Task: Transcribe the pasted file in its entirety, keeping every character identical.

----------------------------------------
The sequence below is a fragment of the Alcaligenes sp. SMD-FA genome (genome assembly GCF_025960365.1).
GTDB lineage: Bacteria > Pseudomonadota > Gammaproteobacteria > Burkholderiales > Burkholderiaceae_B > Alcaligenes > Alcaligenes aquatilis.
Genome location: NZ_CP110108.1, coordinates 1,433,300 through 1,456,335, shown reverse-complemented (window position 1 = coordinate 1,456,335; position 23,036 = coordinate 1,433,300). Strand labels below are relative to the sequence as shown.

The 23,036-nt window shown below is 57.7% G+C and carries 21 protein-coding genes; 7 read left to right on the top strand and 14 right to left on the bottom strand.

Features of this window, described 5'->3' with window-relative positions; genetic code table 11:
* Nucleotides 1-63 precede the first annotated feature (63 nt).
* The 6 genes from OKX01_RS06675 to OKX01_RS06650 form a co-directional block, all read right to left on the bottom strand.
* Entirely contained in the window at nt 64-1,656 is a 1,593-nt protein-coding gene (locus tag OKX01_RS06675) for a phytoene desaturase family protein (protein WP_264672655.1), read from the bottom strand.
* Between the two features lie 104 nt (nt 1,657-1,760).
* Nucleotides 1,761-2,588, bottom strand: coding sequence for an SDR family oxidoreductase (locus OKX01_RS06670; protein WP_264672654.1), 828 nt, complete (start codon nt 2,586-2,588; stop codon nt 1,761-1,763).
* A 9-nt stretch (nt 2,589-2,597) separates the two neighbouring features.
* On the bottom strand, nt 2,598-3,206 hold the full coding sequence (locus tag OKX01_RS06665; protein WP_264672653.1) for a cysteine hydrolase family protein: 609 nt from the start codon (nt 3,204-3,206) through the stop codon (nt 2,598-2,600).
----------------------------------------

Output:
The sequence below is a fragment of the Alcaligenes sp. SMD-FA genome (genome assembly GCF_025960365.1).
GTDB lineage: Bacteria > Pseudomonadota > Gammaproteobacteria > Burkholderiales > Burkholderiaceae_B > Alcaligenes > Alcaligenes aquatilis.
Genome location: NZ_CP110108.1, coordinates 1,433,300 through 1,456,335, shown reverse-complemented (window position 1 = coordinate 1,456,335; position 23,036 = coordinate 1,433,300). Strand labels below are relative to the sequence as shown.

The 23,036-nt window shown below is 57.7% G+C and carries 21 protein-coding genes; 7 read left to right on the top strand and 14 right to left on the bottom strand.

Features of this window, described 5'->3' with window-relative positions; genetic code table 11:
* Nucleotides 1-63 precede the first annotated feature (63 nt).
* The 6 genes from OKX01_RS06675 to OKX01_RS06650 form a co-directional block, all read right to left on the bottom strand.
* Entirely contained in the window at nt 64-1,656 is a 1,593-nt protein-coding gene (locus tag OKX01_RS06675) for a phytoene desaturase family protein (protein WP_264672655.1), read from the bottom strand.
* Between the two features lie 104 nt (nt 1,657-1,760).
* Nucleotides 1,761-2,588, bottom strand: coding sequence for an SDR family oxidoreductase (locus OKX01_RS06670; protein WP_264672654.1), 828 nt, complete (start codon nt 2,586-2,588; stop codon nt 1,761-1,763).
* A 9-nt stretch (nt 2,589-2,597) separates the two neighbouring features.
* On the bottom strand, nt 2,598-3,206 hold the full coding sequence (locus tag OKX01_RS06665; protein WP_264672653.1) for a cysteine hydrolase family protein: 609 nt from the start codon (nt 3,204-3,206) through the stop codon (nt 2,598-2,600).